Journal-Times (Grayson, KY)

Wednesday's Post

April 11, 2012

The sheriff wore a white hat … and white boots!

April 11, 2012 —     The first time I saw him I thought he was an ice cream truck driver. He was wearing a big white hat, a white jump suit and white boots.

    Frankly, he didn’t look like a lawman but he was the center of attention as he strolled across the newsroom of a daily newspaper in a nearby state.

    As he got closer, I saw a large star-shaped badge on his shirt and another on his 10-gallon hat. He looked like a young boy at a costume party.

    Imagine my surprise when my boss called me over to meet this strangely-dressed man who actually was the county sheriff.

    He read my mind before I could ask the obvious question. He told me that he wore white because that was the hat and horse color of the good guys in those cowboy movies.

    It seems the sheriff was a wealthy businessman who decided that crime was getting the upper hand in his hometown and he was determined to be “the new sheriff in town.”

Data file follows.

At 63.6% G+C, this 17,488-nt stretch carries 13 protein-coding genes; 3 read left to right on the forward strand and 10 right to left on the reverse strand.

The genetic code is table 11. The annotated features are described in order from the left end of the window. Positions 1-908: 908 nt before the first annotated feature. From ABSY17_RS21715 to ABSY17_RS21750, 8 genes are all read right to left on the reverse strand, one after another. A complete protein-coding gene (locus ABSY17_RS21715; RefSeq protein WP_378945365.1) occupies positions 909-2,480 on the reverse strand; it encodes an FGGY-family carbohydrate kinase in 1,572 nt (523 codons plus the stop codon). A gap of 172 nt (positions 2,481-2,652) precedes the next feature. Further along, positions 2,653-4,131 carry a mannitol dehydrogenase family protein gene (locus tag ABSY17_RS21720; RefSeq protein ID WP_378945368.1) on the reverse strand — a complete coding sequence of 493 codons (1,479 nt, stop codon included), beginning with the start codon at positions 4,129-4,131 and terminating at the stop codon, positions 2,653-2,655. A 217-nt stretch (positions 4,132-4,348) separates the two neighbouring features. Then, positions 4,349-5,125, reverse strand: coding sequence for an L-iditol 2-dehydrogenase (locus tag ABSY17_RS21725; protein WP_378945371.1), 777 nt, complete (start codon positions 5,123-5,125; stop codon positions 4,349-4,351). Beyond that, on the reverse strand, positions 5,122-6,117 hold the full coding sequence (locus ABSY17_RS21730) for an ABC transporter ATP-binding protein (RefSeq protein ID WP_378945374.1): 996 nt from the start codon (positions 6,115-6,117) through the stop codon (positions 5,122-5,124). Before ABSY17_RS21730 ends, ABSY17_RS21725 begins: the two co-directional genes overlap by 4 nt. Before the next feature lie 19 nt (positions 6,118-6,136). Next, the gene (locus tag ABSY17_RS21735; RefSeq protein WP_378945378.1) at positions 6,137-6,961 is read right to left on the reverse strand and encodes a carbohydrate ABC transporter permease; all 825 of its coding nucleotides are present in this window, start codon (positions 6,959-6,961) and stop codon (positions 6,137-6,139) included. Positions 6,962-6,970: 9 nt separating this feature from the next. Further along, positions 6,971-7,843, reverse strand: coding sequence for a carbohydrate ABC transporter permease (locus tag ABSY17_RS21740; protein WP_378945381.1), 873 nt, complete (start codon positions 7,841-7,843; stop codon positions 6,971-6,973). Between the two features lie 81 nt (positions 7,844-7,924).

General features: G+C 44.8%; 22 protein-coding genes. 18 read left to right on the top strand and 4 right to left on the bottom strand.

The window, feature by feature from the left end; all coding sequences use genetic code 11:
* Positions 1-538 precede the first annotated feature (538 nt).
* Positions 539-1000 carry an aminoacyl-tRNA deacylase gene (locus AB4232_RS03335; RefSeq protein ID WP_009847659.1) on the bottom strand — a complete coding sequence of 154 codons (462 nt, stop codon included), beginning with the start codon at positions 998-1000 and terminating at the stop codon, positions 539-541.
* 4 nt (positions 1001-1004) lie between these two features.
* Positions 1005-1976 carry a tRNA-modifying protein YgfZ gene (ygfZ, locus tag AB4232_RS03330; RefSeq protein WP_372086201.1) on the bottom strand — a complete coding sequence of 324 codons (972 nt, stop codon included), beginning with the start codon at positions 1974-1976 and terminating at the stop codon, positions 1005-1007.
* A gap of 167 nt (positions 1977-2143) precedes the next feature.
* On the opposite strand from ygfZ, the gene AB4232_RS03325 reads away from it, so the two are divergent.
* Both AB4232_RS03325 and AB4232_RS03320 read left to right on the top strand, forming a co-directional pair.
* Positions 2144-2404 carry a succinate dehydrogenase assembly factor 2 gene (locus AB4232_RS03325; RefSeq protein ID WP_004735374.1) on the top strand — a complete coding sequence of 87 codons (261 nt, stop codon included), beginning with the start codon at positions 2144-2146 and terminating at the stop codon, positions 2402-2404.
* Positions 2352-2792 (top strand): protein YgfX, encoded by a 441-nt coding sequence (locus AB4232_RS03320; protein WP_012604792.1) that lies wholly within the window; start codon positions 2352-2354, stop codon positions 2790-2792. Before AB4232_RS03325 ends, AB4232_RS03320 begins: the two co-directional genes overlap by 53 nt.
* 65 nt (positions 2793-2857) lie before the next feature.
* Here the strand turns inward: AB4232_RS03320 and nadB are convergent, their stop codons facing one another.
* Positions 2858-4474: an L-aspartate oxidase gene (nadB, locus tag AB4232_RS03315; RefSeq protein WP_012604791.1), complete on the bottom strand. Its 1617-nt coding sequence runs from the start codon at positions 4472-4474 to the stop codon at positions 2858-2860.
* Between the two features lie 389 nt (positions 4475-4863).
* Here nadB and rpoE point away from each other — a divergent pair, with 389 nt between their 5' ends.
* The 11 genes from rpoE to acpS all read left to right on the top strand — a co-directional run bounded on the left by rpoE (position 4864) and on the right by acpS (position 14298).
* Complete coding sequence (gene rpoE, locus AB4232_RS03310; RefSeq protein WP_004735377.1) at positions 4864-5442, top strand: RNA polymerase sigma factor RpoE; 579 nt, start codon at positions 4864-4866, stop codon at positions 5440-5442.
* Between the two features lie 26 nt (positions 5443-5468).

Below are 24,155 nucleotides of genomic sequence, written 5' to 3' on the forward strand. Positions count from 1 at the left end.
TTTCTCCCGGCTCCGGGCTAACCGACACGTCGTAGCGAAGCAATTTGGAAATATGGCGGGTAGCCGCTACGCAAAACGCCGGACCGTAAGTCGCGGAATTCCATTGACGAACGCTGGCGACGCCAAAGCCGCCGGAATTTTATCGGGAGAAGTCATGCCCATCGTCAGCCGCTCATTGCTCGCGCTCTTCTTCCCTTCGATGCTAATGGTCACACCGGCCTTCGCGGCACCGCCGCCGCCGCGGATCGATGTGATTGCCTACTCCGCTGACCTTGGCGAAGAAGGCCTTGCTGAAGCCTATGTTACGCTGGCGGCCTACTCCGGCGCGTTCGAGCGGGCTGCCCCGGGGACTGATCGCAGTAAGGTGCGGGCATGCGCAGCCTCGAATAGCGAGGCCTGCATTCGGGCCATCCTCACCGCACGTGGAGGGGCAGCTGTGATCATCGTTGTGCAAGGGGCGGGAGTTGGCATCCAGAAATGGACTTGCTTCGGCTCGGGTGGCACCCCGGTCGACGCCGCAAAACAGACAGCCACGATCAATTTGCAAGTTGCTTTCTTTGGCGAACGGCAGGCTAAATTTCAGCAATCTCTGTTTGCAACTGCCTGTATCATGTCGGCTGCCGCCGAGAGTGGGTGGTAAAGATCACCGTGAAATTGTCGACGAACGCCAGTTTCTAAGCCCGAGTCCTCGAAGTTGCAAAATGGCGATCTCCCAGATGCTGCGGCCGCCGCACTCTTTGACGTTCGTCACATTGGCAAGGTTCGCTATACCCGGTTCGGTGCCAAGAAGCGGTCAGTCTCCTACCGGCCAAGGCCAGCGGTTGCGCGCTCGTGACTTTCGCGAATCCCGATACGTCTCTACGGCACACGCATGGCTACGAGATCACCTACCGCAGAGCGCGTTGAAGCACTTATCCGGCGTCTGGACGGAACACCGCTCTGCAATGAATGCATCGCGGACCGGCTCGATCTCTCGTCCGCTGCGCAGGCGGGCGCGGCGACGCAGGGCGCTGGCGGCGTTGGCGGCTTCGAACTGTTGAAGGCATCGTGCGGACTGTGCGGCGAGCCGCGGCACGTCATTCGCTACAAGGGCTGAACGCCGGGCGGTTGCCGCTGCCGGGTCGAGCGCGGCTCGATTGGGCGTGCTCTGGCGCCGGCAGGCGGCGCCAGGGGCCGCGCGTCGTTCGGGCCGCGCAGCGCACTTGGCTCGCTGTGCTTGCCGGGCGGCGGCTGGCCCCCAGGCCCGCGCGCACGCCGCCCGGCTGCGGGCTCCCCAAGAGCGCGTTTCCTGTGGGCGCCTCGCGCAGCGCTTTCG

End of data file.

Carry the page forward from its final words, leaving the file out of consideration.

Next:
He had been swept into office by claiming the city police had failed to enforce the law and that the city was like an old west town with illegal bars, gambling dens and houses of ill repute.

    This “good guy in white” was taking the news media along each time he and his deputies raided one of those unlawful establishments.

    He was getting Page 1 headlines and the lead story on the TV news on a regular basis – and loving it.

    I was selected to represent my newspaper later that night when the sheriff was going to raid another joint.

    A TV crew joined me at an after hour’s club where we could get photos and action film of the sheriff crashing down the door and arresting everyone in sight.

    We showed up about 9 p.m. to be ready for the 10 p.m. raid. Suddenly, the sheriff came charging in 30 minutes early. He was very unhappy when no pictures were taken.

    But he was not about to lose his coverage on the 11 p.m. news. He ordered everyone to stand in place until he returned. Some were already in handcuffs.

Yes, you guessed it.

    He and his raiding party went to the rear entrance and, just like a retake on a Hollywood movie set, they came crashing through that door with flashbulbs popping and cameras rolling.

    In light of today’s 24-hour news environment, that sheriff was 50 years ahead of his time.

    I chuckle every time I think about that night.

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